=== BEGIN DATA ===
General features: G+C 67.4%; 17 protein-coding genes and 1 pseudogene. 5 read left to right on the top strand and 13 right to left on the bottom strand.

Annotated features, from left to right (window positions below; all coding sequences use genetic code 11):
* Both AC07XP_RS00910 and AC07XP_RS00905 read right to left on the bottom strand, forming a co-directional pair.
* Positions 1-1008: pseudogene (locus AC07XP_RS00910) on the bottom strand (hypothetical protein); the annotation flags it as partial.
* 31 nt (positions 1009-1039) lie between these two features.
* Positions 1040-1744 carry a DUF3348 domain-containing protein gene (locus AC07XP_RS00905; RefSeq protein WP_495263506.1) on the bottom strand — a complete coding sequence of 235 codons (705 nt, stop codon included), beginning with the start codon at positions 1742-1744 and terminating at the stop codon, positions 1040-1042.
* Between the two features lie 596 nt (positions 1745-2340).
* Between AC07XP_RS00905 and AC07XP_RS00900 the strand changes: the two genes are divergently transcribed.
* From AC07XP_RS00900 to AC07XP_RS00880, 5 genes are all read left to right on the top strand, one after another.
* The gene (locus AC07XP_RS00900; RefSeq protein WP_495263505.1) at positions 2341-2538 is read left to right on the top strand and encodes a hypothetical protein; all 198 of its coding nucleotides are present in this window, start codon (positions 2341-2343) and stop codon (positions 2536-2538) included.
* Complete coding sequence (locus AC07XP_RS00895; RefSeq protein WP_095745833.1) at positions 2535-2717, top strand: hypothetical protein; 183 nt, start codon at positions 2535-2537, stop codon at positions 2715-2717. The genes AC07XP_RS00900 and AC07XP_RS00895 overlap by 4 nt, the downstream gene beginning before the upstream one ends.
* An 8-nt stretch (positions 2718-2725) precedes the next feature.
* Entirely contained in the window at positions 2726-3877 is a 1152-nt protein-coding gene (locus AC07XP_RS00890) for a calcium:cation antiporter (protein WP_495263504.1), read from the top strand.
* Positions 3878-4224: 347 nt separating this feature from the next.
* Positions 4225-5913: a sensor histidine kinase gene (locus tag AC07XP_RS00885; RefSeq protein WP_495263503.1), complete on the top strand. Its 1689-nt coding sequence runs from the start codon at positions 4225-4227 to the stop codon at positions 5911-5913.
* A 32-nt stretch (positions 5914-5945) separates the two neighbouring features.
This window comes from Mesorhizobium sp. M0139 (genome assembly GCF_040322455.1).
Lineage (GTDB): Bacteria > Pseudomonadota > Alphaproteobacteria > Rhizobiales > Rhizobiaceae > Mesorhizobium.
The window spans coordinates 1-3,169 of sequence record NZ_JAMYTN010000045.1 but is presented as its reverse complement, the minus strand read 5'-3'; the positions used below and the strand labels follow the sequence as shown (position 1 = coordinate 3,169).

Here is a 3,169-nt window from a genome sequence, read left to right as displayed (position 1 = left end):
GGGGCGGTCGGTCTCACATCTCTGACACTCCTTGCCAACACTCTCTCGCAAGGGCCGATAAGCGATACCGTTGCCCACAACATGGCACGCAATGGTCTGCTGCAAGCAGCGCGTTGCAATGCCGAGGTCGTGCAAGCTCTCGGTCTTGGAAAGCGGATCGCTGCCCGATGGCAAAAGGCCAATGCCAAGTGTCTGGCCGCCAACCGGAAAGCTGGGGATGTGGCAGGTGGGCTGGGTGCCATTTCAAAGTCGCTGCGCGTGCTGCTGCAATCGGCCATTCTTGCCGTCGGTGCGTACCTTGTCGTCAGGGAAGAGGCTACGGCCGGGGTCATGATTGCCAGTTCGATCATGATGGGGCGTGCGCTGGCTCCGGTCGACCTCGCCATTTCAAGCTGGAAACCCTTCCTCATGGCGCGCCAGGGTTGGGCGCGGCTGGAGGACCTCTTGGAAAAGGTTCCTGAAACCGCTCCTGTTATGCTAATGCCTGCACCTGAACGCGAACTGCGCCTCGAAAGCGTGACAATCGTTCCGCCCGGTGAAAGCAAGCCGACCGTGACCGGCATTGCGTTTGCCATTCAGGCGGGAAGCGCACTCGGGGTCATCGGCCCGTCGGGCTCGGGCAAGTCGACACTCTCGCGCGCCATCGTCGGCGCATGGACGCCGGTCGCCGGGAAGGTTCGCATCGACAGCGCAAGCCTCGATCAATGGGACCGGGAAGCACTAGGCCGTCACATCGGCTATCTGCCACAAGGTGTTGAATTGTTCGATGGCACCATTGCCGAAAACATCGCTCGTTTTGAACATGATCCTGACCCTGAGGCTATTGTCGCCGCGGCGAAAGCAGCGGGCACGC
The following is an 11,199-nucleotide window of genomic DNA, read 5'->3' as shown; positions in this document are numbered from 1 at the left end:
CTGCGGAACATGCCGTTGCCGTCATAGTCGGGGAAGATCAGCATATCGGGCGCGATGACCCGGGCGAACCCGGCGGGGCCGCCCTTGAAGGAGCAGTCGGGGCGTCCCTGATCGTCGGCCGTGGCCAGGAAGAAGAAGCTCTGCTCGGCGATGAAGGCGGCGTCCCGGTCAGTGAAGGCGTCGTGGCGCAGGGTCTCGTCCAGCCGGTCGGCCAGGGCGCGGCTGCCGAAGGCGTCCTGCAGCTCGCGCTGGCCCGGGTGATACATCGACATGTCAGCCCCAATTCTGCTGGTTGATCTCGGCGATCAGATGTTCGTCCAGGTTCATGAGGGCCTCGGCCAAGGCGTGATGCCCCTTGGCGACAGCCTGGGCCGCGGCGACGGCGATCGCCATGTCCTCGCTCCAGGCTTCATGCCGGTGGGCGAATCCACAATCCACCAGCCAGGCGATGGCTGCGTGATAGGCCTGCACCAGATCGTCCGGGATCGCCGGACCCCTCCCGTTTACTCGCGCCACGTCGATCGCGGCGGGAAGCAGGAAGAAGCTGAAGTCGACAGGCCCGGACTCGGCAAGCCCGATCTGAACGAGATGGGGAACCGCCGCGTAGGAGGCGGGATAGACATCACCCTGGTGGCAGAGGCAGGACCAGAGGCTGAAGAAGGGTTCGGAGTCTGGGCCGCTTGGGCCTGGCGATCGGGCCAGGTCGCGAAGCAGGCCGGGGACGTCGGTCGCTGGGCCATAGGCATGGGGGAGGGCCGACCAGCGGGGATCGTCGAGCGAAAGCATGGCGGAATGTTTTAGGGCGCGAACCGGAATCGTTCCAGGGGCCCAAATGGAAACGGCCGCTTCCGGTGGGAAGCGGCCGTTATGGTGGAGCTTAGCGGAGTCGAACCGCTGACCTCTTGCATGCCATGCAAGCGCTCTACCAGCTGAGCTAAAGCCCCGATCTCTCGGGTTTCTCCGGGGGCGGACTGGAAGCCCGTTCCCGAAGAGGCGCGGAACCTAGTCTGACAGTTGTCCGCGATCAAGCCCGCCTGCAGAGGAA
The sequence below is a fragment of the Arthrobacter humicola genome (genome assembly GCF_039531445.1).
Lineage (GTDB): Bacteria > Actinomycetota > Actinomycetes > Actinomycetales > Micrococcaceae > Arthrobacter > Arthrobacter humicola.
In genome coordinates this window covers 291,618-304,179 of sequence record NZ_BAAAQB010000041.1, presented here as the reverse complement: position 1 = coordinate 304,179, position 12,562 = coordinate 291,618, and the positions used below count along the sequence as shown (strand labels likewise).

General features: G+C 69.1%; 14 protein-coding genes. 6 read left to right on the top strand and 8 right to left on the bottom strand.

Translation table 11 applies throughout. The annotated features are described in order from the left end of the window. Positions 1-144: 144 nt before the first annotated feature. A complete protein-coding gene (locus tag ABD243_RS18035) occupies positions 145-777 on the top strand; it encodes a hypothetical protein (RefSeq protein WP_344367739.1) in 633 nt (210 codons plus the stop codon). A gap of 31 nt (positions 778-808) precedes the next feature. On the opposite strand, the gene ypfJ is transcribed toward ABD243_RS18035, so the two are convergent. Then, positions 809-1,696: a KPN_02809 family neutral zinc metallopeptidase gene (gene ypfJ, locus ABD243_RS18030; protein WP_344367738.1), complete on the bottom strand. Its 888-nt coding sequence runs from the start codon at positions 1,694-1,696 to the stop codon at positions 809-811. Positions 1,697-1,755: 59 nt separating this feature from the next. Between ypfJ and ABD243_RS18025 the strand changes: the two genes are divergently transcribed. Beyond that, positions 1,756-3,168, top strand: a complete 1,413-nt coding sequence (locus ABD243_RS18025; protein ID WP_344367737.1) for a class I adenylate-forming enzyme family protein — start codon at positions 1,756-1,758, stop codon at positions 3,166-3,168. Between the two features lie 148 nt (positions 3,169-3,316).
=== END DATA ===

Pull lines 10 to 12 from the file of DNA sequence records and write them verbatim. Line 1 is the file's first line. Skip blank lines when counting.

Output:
* The gene (locus AC07XP_RS00900; RefSeq protein WP_495263505.1) at positions 2341-2538 is read left to right on the top strand and encodes a hypothetical protein; all 198 of its coding nucleotides are present in this window, start codon (positions 2341-2343) and stop codon (positions 2536-2538) included.
* Complete coding sequence (locus AC07XP_RS00895; RefSeq protein WP_095745833.1) at positions 2535-2717, top strand: hypothetical protein; 183 nt, start codon at positions 2535-2537, stop codon at positions 2715-2717. The genes AC07XP_RS00900 and AC07XP_RS00895 overlap by 4 nt, the downstream gene beginning before the upstream one ends.
* An 8-nt stretch (positions 2718-2725) precedes the next feature.